The Opequon Presbyterian Church Cemetery is full of history, memories, has been a place of peace, and remembrance for many people. The burials and gravestone inscriptions connected with Opequon Presbyterian Church will probably always be a “work in progress.” Early records either were not kept by the church or have been lost forever. Many of the gravestone markers are in excellent condition today and are easy to read. Other stones are broke, worn or otherwise damaged and no legible characters remain to give us a clue to their history. Many other markers, as well as the stone walls that once surrounded some of the burial grounds, were destroyed or removed during the Civil War.
The Burial Grounds
There are five burying grounds at Opequon Church. Thses are described briefly in the document below and in greater detail in the 1996 publication by C. Langdon Gordon, “The Old Burying Grounds of Opequon Presbyterian Church”.
- Burying Ground #1
- (1736-1799) Adjacent to the north wall of the sanctuary; extends 45 feet north and 40 feet westward
- Burying Ground #2
- (1745-1904) Largest and most prominent; Northeast of the sanctuary; contained within the black iron fence
- Burying Ground #3
- (1790 – 1860) About 10 feet south-southwest of the present sanctuary south wall; about 30 feet by 35 feet
- Burying Ground #4
- (1804 – 1866) 200 feet east of Burying Ground #2; in open field near large tree
- Burying Ground #5
- (1905-1938) Extreme south end of Opequon Church grounds: about 20 feet by 40 feet in area
Detailed History and Information
For a more detailed history and information on the grave stones that have been recovered and recorded please view this document of the Opequon’s Burial Grounds as researched by the Daughters of the American Revolution, circa 1970s.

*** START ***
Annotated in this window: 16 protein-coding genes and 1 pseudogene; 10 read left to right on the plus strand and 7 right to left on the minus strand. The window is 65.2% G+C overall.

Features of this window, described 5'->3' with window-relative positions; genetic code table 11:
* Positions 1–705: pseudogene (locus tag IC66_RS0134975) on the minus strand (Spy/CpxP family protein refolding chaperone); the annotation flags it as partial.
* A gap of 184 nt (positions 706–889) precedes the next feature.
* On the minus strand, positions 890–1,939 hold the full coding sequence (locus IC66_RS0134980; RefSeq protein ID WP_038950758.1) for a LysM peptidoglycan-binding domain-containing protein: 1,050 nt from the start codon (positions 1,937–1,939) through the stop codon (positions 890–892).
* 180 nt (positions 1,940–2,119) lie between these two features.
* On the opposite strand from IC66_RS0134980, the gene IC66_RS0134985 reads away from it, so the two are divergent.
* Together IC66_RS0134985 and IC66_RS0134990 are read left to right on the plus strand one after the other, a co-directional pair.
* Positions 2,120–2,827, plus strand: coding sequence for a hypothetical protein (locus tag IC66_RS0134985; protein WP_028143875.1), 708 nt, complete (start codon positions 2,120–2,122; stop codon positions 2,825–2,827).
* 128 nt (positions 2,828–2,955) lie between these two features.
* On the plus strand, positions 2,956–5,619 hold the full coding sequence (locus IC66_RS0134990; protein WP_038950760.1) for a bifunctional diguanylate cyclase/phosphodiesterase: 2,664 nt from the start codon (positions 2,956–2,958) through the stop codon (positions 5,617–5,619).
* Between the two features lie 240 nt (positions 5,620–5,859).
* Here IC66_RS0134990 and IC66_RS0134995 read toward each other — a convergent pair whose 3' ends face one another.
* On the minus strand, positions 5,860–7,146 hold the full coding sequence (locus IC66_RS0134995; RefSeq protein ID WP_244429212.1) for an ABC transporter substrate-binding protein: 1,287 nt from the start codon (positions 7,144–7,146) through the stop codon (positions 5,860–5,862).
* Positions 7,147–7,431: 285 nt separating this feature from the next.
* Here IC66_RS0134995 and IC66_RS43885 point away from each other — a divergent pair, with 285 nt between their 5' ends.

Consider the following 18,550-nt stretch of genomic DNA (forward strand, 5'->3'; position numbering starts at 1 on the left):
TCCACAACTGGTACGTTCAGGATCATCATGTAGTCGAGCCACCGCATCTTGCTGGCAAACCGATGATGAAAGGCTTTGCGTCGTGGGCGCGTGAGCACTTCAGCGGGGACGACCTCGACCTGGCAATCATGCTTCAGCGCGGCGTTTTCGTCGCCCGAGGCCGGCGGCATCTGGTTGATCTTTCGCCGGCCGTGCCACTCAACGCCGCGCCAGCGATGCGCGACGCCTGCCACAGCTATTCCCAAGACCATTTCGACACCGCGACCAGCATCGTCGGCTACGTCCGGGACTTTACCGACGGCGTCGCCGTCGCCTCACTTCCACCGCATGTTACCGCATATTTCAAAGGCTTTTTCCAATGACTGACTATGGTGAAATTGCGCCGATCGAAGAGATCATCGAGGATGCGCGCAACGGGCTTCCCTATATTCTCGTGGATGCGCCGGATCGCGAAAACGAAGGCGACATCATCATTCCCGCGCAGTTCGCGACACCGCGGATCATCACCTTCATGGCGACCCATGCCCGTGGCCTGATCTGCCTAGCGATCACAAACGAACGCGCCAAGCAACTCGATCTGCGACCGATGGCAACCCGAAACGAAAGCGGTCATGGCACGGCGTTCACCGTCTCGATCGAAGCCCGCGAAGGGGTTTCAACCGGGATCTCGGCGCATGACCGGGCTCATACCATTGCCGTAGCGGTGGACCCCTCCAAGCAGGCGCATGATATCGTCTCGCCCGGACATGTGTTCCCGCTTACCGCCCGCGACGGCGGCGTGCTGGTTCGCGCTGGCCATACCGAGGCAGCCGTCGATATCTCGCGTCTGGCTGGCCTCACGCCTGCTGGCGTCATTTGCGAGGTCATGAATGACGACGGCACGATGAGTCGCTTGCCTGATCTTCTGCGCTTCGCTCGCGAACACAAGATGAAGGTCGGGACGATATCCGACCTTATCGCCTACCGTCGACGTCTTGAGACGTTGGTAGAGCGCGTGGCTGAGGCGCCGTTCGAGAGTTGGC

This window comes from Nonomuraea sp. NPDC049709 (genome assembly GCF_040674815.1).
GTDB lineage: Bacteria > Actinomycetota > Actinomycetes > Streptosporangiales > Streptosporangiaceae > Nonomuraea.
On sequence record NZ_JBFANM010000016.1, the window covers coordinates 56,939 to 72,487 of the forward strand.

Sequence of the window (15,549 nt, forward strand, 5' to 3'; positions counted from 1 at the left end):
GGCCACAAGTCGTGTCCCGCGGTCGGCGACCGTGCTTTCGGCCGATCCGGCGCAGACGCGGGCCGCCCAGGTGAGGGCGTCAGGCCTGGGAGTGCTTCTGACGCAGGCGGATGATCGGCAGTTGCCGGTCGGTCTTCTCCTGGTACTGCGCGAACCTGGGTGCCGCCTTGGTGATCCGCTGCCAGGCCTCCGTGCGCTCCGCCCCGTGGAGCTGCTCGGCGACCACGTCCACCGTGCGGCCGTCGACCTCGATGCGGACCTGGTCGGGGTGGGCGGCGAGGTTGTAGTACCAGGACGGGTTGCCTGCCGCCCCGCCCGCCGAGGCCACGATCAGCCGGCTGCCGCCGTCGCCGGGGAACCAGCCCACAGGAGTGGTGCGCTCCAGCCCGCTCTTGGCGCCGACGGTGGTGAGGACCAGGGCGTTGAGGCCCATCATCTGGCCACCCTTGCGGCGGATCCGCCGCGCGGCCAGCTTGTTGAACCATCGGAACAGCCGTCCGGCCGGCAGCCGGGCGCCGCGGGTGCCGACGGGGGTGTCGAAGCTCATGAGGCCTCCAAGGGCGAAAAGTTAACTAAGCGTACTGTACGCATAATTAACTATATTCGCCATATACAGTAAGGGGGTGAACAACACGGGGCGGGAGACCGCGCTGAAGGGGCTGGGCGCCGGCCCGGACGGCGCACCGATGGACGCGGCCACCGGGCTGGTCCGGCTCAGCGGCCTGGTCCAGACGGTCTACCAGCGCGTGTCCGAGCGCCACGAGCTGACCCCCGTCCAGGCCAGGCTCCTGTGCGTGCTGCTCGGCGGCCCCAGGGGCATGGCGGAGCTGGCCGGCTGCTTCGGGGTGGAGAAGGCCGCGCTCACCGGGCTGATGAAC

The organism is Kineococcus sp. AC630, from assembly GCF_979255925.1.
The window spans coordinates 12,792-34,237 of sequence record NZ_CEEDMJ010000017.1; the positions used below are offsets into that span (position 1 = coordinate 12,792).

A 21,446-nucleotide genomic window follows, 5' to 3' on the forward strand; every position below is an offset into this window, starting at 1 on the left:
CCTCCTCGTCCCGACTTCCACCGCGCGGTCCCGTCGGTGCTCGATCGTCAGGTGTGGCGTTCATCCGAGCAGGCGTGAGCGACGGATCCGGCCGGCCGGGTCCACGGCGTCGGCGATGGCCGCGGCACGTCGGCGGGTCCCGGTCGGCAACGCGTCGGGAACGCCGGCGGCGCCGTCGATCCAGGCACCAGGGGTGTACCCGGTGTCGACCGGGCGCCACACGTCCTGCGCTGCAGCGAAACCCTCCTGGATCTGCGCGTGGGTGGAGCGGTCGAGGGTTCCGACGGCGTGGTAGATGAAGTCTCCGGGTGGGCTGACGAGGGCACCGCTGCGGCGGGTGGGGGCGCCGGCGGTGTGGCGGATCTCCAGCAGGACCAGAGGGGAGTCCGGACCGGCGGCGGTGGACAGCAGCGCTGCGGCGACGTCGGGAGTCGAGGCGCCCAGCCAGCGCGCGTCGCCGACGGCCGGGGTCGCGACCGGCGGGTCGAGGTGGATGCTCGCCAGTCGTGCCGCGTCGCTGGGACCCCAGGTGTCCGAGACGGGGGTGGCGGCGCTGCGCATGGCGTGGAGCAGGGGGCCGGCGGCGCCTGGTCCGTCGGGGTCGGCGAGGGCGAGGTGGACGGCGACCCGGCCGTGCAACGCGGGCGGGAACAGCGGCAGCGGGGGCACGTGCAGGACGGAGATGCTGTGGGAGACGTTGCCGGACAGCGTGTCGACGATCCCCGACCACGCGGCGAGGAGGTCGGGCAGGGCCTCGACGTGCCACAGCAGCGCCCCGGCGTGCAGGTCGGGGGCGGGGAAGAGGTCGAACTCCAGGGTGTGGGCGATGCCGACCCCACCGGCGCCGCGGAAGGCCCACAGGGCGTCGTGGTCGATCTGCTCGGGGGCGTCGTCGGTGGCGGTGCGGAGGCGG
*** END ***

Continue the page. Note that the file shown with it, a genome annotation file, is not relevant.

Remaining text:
Memorial Scatter Garden
The Opequon Memorial Garden was authorized by the session in 2008 as a way of memorializing members and non-members of the congregation who wish to have their remains “scattered” on the property and under the supervision of the Opequon Presbyterian Church.
The scatter garden is in the shape of a Jerusalem Cross. The Jerusalem Cross was a variant of the Crusaders’ Cross. It contains four smaller crosses that are said to symbolize the four books of the Gospel.
Mathew, Mark, Luke and John
The four distinctive areas are located within a 54 foot diameter circle of stonework that is connected to the church parking lot by a stone path. Each quadrant has plants arranged around two meditation areas with all-weather seating positioned to afford individuals a place for prayer and meditation and an unrestricted view of the beautiful Kernstown Civil War Battlefield.
Each leg of the cross is oriented to the compass and each quadrant of the cross (northwest, southwest, southeast and northeast) would serve as a designated scattering area. Services will be oriented toward one of the four quadrants with the presiding minister officiating from the raised sub-cross in the flowerbed. Guests and members of the family would be seated on the two intersecting legs of the cross.
Members of the Opequon Presbyterian Church would be entitled to have their remains scattered in the Opequon Memorial Garden for a onetime fee of $600. Non-members would be interred in the Memorial Garden upon approval of the Session. Non-members would be entitled to the same recognition and services for a fee of $700. Records as designated above would also be provided. Inscription of the individual’s name on a memorial plaque in one of the four quadrants would be available for an additional fee to cover labor and materials.